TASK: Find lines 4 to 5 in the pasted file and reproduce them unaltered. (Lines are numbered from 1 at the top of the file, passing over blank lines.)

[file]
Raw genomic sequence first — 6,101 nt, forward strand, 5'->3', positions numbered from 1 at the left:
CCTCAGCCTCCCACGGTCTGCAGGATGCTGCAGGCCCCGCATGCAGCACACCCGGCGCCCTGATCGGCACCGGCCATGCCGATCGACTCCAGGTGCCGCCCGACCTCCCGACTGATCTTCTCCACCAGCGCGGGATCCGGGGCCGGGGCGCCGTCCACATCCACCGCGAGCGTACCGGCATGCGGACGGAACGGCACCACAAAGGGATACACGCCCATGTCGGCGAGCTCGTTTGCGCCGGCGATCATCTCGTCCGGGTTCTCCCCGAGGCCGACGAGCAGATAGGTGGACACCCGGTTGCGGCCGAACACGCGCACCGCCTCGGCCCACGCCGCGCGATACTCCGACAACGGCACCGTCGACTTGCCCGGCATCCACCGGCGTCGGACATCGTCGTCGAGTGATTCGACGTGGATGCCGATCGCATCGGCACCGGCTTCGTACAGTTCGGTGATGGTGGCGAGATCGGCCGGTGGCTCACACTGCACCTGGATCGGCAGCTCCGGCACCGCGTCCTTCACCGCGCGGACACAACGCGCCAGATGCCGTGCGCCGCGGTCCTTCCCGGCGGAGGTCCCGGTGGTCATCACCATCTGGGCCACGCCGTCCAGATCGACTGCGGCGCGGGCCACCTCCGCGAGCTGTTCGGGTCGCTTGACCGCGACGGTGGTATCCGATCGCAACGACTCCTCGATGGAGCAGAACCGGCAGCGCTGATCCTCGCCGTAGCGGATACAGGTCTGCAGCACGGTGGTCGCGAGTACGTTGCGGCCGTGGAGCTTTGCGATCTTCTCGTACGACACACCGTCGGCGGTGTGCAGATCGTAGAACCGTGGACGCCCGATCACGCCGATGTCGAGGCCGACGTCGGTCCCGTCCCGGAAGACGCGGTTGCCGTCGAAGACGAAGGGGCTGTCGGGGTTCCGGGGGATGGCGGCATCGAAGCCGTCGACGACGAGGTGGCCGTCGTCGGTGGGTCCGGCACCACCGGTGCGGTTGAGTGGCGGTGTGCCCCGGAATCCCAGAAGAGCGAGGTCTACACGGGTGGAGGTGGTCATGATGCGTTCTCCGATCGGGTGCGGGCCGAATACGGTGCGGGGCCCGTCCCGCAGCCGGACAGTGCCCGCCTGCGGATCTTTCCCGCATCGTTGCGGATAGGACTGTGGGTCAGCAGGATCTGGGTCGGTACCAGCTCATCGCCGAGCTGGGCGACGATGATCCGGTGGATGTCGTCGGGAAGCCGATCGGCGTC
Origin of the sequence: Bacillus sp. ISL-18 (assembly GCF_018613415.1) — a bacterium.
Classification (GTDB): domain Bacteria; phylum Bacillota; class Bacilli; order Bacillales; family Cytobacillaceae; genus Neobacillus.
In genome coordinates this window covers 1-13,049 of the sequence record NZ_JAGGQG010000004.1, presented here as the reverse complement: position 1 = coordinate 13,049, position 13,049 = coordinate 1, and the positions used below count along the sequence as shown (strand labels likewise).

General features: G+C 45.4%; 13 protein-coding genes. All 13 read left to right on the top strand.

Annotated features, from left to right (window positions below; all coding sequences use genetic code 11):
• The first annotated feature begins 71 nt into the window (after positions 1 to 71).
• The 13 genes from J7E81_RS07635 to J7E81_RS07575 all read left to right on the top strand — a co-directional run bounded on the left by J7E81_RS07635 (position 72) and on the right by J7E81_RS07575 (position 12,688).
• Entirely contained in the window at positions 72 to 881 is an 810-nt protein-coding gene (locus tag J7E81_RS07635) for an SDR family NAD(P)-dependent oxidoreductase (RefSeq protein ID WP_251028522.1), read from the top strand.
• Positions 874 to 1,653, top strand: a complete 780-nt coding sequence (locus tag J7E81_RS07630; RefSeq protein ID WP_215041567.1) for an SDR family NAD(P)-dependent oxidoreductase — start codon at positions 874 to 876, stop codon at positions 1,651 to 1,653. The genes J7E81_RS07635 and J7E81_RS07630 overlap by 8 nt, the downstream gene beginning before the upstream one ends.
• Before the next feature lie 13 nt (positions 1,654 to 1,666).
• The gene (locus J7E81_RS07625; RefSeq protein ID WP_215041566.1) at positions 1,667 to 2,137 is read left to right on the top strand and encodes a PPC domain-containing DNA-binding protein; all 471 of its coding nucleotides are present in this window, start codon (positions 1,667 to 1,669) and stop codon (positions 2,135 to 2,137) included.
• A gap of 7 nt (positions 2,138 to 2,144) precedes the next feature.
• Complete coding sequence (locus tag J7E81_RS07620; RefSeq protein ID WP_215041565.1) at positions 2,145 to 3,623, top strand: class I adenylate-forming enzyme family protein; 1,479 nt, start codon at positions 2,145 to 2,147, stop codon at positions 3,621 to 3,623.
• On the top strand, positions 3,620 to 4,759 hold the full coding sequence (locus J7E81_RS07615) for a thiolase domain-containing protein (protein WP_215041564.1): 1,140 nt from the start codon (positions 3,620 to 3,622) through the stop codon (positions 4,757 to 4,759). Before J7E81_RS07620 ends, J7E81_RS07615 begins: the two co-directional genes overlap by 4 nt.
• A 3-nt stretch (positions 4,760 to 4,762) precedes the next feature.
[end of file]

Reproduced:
Classification (GTDB): domain Bacteria; phylum Bacillota; class Bacilli; order Bacillales; family Cytobacillaceae; genus Neobacillus.
In genome coordinates this window covers 1-13,049 of the sequence record NZ_JAGGQG010000004.1, presented here as the reverse complement: position 1 = coordinate 13,049, position 13,049 = coordinate 1, and the positions used below count along the sequence as shown (strand labels likewise).